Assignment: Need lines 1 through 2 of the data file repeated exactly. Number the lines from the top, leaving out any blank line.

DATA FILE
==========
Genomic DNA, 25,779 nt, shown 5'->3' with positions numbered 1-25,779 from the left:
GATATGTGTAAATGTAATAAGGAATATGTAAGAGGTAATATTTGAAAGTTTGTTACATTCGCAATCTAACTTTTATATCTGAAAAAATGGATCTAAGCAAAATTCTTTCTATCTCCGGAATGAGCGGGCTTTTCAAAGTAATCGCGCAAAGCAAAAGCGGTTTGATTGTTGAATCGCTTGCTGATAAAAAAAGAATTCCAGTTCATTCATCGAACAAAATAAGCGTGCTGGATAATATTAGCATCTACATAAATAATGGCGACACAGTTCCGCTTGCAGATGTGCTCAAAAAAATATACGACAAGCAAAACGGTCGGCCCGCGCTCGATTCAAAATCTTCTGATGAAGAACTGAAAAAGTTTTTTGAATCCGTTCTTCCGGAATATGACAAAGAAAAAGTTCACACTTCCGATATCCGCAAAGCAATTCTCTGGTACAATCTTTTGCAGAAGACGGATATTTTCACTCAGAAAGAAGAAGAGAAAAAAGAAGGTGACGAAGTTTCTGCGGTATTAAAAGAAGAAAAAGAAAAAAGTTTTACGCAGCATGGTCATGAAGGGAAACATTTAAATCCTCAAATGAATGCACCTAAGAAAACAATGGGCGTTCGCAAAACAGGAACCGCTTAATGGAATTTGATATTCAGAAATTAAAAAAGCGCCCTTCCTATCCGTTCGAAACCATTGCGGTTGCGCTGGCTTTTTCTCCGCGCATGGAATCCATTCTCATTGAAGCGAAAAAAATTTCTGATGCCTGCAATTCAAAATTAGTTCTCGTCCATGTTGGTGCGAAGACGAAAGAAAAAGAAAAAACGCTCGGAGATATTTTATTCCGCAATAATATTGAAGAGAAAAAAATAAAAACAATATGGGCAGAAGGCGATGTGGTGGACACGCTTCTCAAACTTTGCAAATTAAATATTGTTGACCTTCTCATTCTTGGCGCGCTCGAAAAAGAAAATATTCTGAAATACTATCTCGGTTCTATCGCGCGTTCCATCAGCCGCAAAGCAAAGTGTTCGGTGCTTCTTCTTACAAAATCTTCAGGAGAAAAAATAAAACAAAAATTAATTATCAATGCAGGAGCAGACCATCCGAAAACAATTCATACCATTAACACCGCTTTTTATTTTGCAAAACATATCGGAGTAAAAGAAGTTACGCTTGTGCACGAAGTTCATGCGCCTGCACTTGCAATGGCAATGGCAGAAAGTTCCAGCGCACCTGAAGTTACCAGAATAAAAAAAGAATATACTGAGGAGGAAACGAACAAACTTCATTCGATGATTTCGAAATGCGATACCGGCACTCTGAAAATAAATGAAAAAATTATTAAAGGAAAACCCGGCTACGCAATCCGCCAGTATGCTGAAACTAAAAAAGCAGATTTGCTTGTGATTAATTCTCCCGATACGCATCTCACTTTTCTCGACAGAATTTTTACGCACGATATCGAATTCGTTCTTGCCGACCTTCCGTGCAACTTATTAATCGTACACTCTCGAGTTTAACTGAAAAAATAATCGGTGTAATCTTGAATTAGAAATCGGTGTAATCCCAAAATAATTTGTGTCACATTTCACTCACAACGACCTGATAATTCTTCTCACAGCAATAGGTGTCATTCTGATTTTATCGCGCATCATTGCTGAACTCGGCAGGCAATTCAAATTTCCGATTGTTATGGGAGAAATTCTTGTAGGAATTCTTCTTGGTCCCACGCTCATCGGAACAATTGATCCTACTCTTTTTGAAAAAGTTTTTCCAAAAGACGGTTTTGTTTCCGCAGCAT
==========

Genomic DNA, 25,779 nt, shown 5'->3' with positions numbered 1-25,779 from the left:
GATATGTGTAAATGTAATAAGGAATATGTAAGAGGTAATATTTGAAAGTTTGTTACATTCGCAATCTAACTTTTATATCTGAAAAAATGGATCTAAGCAAAATTCTTTCTATCTCCGGAATGAGCGGGCTTTTCAAAGTAATCGCGCAAAGCAAAAGCGGTTTGATTGTTGAATCGCTTGCTGATAAAAAAAGAATTCCAGTTCATTCATCGAACAAAATAAGCGTGCTGGATAATATTAGCATCTACATAAATAATGGCGACACAGTTCCGCTTGCAGATGTGCTCAAAAAAATATACGACAAGCAAAACGGTCGGCCCGCGCTCGATTCAAAATCTTCTGATGAAGAACTGAAAAAGTTTTTTGAATCCGTTCTTCCGGAATATGACAAAGAAAAAGTTCACACTTCCGATATCCGCAAAGCAATTCTCTGGTACAATCTTTTGCAGAAGACGGATATTTTCACTCAGAAAGAAGAAGAGAAAAAAGAAGGTGACGAAGTTTCTGCGGTATTAAAAGAAGAAAAAGAAAAAAGTTTTACGCAGCATGGTCATGAAGGGAAACATTTAAATCCTCAAATGAATGCACCTAAGAAAACAATGGGCGTTCGCAAAACAGGAACCGCTTAATGGAATTTGATATTCAGAAATTAAAAAAGCGCCCTTCCTATCCGTTCGAAACCATTGCGGTTGCGCTGGCTTTTTCTCCGCGCATGGAATCCATTCTCATTGAAGCGAAAAAAATTTCTGATGCCTGCAATTCAAAATTAGTTCTCGTCCATGTTGGTGCGAAGACGAAAGAAAAAGAAAAAACGCTCGGAGATATTTTATTCCGCAATAATATTGAAGAGAAAAAAATAAAAACAATATGGGCAGAAGGCGATGTGGTGGACACGCTTCTCAAACTTTGCAAATTAAATATTGTTGACCTTCTCATTCTTGGCGCGCTCGAAAAAGAAAATATTCTGAAATACTATCTCGGTTCTATCGCGCGTTCCATCAGCCGCAAAGCAAAGTGTTCGGTGCTTCTTCTTACAAAATCTTCAGGAGAAAAAATAAAACAAAAATTAATTATCAATGCAGGAGCAGACCATCCGAAAACAATTCATACCATTAACACCGCTTTTTATTTTGCAAAACATATCGGAGTAAAAGAAGTTACGCTTGTGCACGAAGTTCATGCGCCTGCACTTGCAATGGCAATGGCAGAAAGTTCCAGCGCACCTGAAGTTACCAGAATAAAAAAAGAATATACTGAGGAGGAAACGAACAAACTTCATTCGATGATTTCGAAATGCGATACCGGCACTCTGAAAATAAATGAAAAAATTATTAAAGGAAAACCCGGCTACGCAATCCGCCAGTATGCTGAAACTAAAAAAGCAGATTTGCTTGTGATTAATTCTCCCGATACGCATCTCACTTTTCTCGACAGAATTTTTACGCACGATATCGAATTCGTTCTTGCCGACCTTCCGTGCAACTTATTAATCGTACACTCTCGAGTTTAACTGAAAAAATAATCGGTGTAATCTTGAATTAGAAATCGGTGTAATCCCAAAATAATTTGTGTCACATTTCACTCACAACGACCTGATAATTCTTCTCACAGCAATAGGTGTCATTCTGATTTTATCGCGCATCATTGCTGAACTCGGCAGGCAATTCAAATTTCCGATTGTTATGGGAGAAATTCTTGTAGGAATTCTTCTTGGTCCCACGCTCATCGGAACAATTGATCCTACTCTTTTTGAAAAAGTTTTTCCAAAAGACGGTTTTGTTTCCGCAGCAT